Hello fellow scrappers, Aly Dosdall here again with some more tips on scrapping your childhood photos. Yesterday a few of our awesome readers asked a very good question. In fact, the answer to that question is exactly what I was planning on posting about today, so I’ll go ahead and do that.
The question is: Do you scan in your older photos and print a copy of them, or do you use the original photo?
The answer is: I never use an original if I’m working with a photo that I do not have a digital copy of. That includes heritage, childhood, and pre-digital photos that I took. I always make sure I have a digital copy of every photo I ever scrap. That way if I ever need another copy, I can easily make one. Plus, if it’s an older photo that’s damaged, faded, or discolored, I can fix it up in Photoshop if I have a digital version of it.
Let me share with you a few tips I have learned as I have scrapped some older photos:
- Always scan in your original photo. I usually scan in my older photos at 600 dpi so that I have more pixels to work with. That makes the file size pretty large, but I always end up cropping them anyway. The image quality is much better that way.
- Use names, dates, and events when renaming your scanned photo. For example, if I just scanned in a photo of me on my 8th birthday, I might rename the file “me_8th birthday_1982”. That way when you go to scrap it, you won’t look at the photo and wonder when/what/whom it’s about.
- Look before you crop. On several of my childhood photos that I scanned I started to crop close in to get a better focus on the subjects. Then I noticed little details of my childhood home and possessions. I felt like they were too precious to crop, so instead of focusing on “well-composed” photos I focused on pointing out fun details in my photos that may have been forgotten. Be sure to take a good look at your photos before you crop them to see if there are any details that you would like to preserve.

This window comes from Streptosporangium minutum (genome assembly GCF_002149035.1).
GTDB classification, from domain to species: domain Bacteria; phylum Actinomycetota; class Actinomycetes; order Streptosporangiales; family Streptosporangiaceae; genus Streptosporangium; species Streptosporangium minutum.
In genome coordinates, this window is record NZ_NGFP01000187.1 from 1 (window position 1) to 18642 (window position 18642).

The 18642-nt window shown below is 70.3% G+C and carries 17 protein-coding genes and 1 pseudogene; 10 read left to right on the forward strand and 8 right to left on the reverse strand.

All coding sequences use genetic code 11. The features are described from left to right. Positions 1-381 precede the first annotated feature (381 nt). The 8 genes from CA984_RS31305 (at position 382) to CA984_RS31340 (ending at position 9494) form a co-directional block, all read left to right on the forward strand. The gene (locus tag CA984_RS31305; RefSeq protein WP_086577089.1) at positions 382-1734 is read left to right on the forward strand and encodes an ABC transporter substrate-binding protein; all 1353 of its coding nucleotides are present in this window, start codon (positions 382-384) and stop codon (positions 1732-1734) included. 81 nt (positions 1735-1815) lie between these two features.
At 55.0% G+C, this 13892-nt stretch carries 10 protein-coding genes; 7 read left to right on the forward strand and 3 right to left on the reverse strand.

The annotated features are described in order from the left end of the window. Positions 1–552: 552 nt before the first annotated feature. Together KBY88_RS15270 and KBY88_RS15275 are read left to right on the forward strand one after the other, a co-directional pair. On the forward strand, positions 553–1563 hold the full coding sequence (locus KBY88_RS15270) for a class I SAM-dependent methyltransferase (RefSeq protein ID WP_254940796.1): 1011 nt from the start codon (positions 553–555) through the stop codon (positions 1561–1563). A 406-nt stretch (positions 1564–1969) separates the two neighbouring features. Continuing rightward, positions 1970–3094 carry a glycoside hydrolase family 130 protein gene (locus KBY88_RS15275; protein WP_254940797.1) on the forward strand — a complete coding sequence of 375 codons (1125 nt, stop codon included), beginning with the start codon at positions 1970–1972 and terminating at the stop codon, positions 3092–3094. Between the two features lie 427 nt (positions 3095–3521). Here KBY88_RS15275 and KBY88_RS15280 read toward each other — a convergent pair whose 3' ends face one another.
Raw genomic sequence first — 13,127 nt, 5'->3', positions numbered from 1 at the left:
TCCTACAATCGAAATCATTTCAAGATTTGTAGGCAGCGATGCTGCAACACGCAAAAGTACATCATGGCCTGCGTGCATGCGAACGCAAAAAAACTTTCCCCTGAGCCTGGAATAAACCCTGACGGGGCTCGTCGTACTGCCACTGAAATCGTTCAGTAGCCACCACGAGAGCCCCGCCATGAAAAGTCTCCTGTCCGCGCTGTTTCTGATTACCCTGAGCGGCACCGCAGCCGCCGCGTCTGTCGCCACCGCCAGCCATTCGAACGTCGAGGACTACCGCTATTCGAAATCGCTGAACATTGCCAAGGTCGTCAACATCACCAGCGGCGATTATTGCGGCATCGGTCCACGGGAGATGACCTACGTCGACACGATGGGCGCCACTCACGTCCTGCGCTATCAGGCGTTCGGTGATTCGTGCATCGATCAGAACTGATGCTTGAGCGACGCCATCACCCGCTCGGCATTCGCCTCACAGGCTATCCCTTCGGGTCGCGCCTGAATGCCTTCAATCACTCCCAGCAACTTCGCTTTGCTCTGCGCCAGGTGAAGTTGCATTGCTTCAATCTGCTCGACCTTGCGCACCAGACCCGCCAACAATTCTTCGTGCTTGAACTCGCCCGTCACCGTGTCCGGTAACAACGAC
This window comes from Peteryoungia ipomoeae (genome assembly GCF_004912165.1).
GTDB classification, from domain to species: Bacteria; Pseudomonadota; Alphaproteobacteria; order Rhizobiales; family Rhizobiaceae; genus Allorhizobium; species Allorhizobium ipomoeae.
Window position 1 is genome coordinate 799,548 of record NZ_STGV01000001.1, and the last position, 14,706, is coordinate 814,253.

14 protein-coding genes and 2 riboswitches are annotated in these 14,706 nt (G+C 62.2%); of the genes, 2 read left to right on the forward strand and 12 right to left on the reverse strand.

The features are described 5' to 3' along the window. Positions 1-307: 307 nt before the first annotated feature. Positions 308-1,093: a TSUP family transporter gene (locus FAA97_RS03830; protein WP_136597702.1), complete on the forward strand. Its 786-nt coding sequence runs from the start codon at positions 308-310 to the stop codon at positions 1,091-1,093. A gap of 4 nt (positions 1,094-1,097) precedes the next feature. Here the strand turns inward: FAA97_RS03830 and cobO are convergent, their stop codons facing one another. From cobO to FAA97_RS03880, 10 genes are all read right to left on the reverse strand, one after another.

- Include any memorabilia that goes with your photos. Be sure to scan this in as well, so you have a copy of the original. I had my birth announcement, the label from my hospital crib, and even my hospital bracelet. I included the scanned images of these on one of my scrapbook pages. You can scan newspaper articles, announcements, invitations, etc. and include a printed version of these on your page. They’ll preserve much better if printed on acid-free paper.
The photo in the above page was a polaroid. I scanned it in at high resolution, did some enhancing and editing, and then printed a new copy. I also left some background details uncropped (the Thanksgiving table setting) and journaled about my Mom's china, and the event this photo is from.
The photo in the above page is another one I left uncropped so I could journal about the details in the background, including my older sister's half cropped body drinking a bottle. I also included some scanned in birth memorabilia on this page so I could pair it with this photo since it's the earliest one of me.
The photo on the above page was scanned in at high res, edited, and reprinted. I could have cropped closer to focus on my older sister and me, but I wanted to leave in the bed we were sitting on. My parents kept that bedspread for years--I can still remember it and I'm glad there's a photo of it somewhere.
I hope some of what I've share today has inspired you to get started scrapping some older photos of you. Like I said yesterday, if we don't scrap ourselves, no one else will. Consider it a gift from you to the people who love you the most. Thanks for stopping in, and be sure to come back tomorrow for some tips on scrapping heritage photos. Happy scrapping!